Shrewd observations on wisdom about the past.
Jan 4, 2010, Vol. 15, No. 16 • By JAMES BOWMAN
Edmund S. Morgan, the Sterling professor of history emeritus at Yale, must surely know more about American colonial history in New England than any man alive. The author of numerous previous volumes, including The Puritan Family, The Puritan Dilemma, The Birth of the Republic, 1763-89, and The Challenge of the American Revolution, Morgan has now, aged 93, put together a book of his essays titled to stand as the culmination of his career and a compendium of wisdom gleaned from a very long lifetime spent in the study of history in the old-fashioned sense--that is, history as an attempt to understand the past rather than to impose the historian's ideology upon it.
Though he is not the least bit showy or obviously polemical about it, there are provocations to the prevailing ethos of historical studies on nearly every page of this volume. Here he is, for example, writing of the gentle Arawaks of the Caribbean, met by Christopher Columbus in the first "encounter" between the Old World and the New:
This strikes me as so profoundly true that its acceptance as truth must make the whole ramshackle structure of ideologized history fall to the ground. No wonder he tucks it away in the previously unpublished essay, "The Conquerors," that opens the volume. No wonder it is previously unpublished!
In the same vein is an essay from 1958 titled "The Unyielding Indian," which is also a rebuke to the simple moral melodrama favored by so many historians and other bien pensants these days to describe the interaction between Europeans and the indigenous peoples of the Americas. This essay concentrates on the Indian tribes of what is now the United States and points out that the bloodiness of our ancestors' encounter with them is to a large extent owing to the Indians' refusal to follow the course of most conquered and technologically outclassed peoples and assimilate or adapt to the change that Europeans brought to the continent. Ironically, this "extraordinary refusal to accept the manners and methods of a people who were obviously more powerful than they" was a product of qualities that are now thought to be distinctively American.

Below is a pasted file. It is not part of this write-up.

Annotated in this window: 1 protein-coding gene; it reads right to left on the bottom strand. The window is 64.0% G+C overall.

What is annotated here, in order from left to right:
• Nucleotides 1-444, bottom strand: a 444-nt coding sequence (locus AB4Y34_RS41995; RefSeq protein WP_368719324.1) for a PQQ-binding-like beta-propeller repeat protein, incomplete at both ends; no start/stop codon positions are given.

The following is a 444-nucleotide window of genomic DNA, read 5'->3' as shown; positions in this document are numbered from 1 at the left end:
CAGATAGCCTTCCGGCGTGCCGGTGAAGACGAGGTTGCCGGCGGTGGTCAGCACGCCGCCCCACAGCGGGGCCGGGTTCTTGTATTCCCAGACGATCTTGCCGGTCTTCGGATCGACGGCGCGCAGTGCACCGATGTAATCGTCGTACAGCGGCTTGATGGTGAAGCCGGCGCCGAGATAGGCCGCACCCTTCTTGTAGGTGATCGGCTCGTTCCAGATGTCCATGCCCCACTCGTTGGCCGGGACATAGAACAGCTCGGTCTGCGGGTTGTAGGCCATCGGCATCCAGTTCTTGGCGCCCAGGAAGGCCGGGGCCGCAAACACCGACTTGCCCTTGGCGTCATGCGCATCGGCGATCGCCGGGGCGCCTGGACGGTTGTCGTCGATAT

All the most typical of Indian characteristics, writes Morgan, "add up to a single quality, which has been given various names. The Massachusetts General Court, for example . . . called it 'a malicious, surley, and revengeful spirit.' But the more positive epithet of 'individualism' will also apply." And seeing the Indians as individualists "may help us to understand not only why the Indian refused to join us but also why we have admired and hated him for his refusal. The Indian in his individualism displayed virtues to which Americans, and indeed all Christians, have traditionally paid homage. An indifference to the things of this world, a genuine respect for human dignity, a passionate attachment to human freedom--these are virtues we all revere." It is not surprising, then, that "we are irritated, annoyed, and even infuriated by men who exhibit our values better than we do" but who at the same time are savages--barbarians.